Well, I like to hike. I like to spend night in the Outdoors, on mountain summits. Therefore I need a shelter. A light one. Small one. Cheap one. No fiber poles. And there is an enormous choice on *-bays today.  Still, the price and what I like rarely match.
So, DIY necessity was a way to get what I want... and here is a result.

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Step 1: Testing of Idea

Well. I took my hiker stick, thin ropes and assembled how the tent should look like in nature and to get proper feeling how it shall be as well. Of course, rope-line shall help to determine dimensions. I put my self in....... and this evening decision about everything was made.

Step 2: Idea

First, some limitations. I like to have light tent. I do not like fiber.poles. They are extra weight and they brake, especially when you are far away. I use, at my hiking's trips, my "third" leg to help me. This is is a long bamboo stick as you can see on pictures. It shall serve overnight as center pole in my tent. So, only fabric material suitable for this purpose.
I found a car shelter, action in shop, very cheap and decide to use this for outer layer on my tent. In the nearby shop I found  inner material, usually used for umbrella, and it suit to me as well. So material was decided. Old domestic curtain shall be used for air vents and mosquitio net.

So I start with paperwork ... as you can see.

Step 3: KPteepee Wigwam on Paper

Voila! This is what I want. The measurements are just fine for me and my bamboo stick. Practically, this tent is comfortable for two person!
I am alone, so I shall have plenty of space for my all gear. This is two layer tent, outer waterproof and breathable inner layer to preserve warm and reduce moisture condensation. 

Step 4: Sewing

After I study a way of sewing, I decide to use so called "French saw", to get strengths and  reduce rain drops getting through. Anyway, later shall be silicon applied on each sew. 

Step 5: Triangles Calculation

OK, my tent shall be made from 8-angle bottom and 8 identical triangles (inner smaller) and 8 (outer-bigger), where one shall be made from mosquito net and as door in inner layer. I also provided air vents on tent summit, 4 on inside layer  and 2 on outer layer. Here is the drawing/measurement of each triangle.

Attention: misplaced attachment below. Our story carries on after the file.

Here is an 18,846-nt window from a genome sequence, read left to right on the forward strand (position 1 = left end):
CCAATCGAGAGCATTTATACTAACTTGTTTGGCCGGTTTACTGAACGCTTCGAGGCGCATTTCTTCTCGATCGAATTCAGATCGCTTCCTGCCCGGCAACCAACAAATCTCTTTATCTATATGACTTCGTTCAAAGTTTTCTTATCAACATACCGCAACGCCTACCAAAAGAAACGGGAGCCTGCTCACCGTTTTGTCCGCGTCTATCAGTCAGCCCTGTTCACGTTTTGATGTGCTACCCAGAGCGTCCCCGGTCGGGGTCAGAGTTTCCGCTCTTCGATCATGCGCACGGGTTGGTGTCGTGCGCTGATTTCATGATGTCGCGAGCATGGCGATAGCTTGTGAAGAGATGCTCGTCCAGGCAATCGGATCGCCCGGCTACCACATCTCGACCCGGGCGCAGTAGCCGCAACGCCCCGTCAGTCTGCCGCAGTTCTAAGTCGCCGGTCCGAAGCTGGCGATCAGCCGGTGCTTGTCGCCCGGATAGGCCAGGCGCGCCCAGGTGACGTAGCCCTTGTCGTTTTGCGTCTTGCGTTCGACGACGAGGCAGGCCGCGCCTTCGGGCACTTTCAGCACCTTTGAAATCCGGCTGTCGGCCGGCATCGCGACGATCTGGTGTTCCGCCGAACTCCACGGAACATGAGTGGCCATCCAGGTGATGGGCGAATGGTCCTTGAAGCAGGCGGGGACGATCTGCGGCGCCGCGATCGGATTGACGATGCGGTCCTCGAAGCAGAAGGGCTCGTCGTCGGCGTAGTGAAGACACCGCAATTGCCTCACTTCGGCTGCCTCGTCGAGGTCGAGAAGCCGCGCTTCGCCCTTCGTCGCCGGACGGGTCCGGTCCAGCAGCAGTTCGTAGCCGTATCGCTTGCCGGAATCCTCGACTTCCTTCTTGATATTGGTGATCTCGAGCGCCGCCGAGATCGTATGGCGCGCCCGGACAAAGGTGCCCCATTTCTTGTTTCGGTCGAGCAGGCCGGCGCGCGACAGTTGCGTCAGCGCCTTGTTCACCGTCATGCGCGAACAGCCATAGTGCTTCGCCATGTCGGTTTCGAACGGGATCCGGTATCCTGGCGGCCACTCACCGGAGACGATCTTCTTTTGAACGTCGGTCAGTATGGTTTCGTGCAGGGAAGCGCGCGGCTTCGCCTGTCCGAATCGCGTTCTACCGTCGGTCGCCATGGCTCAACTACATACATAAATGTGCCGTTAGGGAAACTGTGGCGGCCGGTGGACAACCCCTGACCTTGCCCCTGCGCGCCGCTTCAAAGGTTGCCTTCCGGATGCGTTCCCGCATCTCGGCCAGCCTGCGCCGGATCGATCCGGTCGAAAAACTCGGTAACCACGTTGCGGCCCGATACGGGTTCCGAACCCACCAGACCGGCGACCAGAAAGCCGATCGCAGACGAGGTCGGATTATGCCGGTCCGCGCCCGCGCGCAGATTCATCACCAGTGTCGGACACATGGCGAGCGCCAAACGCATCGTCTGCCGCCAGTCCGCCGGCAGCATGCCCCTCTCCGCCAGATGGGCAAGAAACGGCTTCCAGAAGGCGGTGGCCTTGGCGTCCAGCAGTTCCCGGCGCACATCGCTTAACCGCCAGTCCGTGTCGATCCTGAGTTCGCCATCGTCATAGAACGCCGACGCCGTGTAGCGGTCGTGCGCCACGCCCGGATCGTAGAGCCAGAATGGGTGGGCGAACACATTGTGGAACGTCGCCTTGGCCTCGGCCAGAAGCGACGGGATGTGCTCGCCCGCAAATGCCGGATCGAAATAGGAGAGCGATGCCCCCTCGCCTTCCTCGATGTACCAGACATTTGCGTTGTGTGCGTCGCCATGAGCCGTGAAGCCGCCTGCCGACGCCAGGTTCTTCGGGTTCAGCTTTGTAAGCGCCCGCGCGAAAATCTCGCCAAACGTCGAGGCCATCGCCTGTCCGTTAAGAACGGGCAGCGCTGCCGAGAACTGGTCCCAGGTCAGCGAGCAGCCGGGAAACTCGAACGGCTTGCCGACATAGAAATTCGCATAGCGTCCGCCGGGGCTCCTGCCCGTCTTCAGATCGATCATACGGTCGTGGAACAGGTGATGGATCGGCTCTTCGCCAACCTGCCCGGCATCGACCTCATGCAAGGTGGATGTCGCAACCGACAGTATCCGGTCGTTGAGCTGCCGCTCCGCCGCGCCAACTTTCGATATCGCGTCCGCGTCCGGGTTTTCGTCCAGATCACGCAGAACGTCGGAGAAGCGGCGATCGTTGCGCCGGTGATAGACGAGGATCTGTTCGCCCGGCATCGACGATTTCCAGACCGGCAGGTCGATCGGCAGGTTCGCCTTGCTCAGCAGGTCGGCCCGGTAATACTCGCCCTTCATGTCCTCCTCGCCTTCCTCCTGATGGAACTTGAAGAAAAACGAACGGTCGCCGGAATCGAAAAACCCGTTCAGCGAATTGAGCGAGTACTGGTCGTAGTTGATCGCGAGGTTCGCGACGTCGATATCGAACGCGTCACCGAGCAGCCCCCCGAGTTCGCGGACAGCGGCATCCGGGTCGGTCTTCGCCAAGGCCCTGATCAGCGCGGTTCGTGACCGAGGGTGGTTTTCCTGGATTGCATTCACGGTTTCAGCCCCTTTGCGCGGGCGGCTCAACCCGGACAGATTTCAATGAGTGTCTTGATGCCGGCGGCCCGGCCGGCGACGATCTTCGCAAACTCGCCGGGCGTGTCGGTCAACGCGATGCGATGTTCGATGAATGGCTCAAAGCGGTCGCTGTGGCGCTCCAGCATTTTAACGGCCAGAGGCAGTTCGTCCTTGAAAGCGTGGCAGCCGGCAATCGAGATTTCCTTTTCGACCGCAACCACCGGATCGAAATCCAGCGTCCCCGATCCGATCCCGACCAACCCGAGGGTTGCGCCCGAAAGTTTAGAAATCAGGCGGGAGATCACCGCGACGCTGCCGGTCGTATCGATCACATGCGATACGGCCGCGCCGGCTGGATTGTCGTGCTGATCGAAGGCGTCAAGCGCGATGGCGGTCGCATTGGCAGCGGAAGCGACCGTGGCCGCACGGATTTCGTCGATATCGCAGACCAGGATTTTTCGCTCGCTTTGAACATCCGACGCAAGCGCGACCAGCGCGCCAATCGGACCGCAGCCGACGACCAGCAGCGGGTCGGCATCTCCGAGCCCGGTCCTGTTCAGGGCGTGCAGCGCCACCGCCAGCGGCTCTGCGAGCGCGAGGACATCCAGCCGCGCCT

Step 6: Matrix

To get identical triangles, I took a 4 mm thick 50 mm wide  pressed fiberboard strips, and formed a triangle with inner side exact measurements of my planned triangles. Most important was horizontal strip with exact width of triangle.
All strips are connected with screws with fly-nut and serve for both types of triangles.

Step 7: Marking Sew Line

On each exact line of triangle I add 5 mm + 10 mm for overlap to get "French" sew.  This was also used where-ever is needed to extend/add fabric as well. 

Step 8: Adding a Net As Airwent

Here are pictures of  how I extend inner fabric with the same fabric to get right surface  and  mosquito net for air went on tent top.  I took two pieces,  mark a line of 10 mm on each. Then I use moment glue and apply on both very softly, mostly as a line of small drops. After few minutes drying, I pressed them together. This help is needed for easier handling by sewing. I overlap net 10 mm, press with hot iron,  then bend back net to get 10 mm strip, pressed with hot iron again. and sew on machine with thin needle number 60 - (70 is also OK),  first from one side near line of overlap  and then from other side to get double stitch.

Step 9: Making Flat Ropes for Pegs